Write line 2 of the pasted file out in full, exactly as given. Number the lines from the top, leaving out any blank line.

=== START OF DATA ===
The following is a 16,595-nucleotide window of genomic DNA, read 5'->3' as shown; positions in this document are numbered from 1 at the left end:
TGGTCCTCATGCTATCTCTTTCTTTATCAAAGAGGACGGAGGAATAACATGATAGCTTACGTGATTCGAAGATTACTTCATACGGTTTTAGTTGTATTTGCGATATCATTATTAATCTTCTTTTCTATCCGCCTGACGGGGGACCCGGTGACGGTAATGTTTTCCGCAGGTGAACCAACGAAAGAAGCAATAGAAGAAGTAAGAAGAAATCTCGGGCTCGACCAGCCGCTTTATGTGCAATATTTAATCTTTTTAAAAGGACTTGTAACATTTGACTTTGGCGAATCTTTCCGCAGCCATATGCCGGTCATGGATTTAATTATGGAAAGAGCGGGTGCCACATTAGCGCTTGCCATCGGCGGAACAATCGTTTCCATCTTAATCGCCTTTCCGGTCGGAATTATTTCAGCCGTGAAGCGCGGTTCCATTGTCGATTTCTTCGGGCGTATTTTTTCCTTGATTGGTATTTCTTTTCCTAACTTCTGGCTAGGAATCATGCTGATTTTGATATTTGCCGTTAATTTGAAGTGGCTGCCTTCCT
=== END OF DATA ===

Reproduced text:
TGGTCCTCATGCTATCTCTTTCTTTATCAAAGAGGACGGAGGAATAACATGATAGCTTACGTGATTCGAAGATTACTTCATACGGTTTTAGTTGTATTTGCGATATCATTATTAATCTTCTTTTCTATCCGCCTGACGGGGGACCCGGTGACGGTAATGTTTTCCGCAGGTGAACCAACGAAAGAAGCAATAGAAGAAGTAAGAAGAAATCTCGGGCTCGACCAGCCGCTTTATGTGCAATATTTAATCTTTTTAAAAGGACTTGTAACATTTGACTTTGGCGAATCTTTCCGCAGCCATATGCCGGTCATGGATTTAATTATGGAAAGAGCGGGTGCCACATTAGCGCTTGCCATCGGCGGAACAATCGTTTCCATCTTAATCGCCTTTCCGGTCGGAATTATTTCAGCCGTGAAGCGCGGTTCCATTGTCGATTTCTTCGGGCGTATTTTTTCCTTGATTGGTATTTCTTTTCCTAACTTCTGGCTAGGAATCATGCTGATTTTGATATTTGCCGTTAATTTGAAGTGGCTGCCTTCCT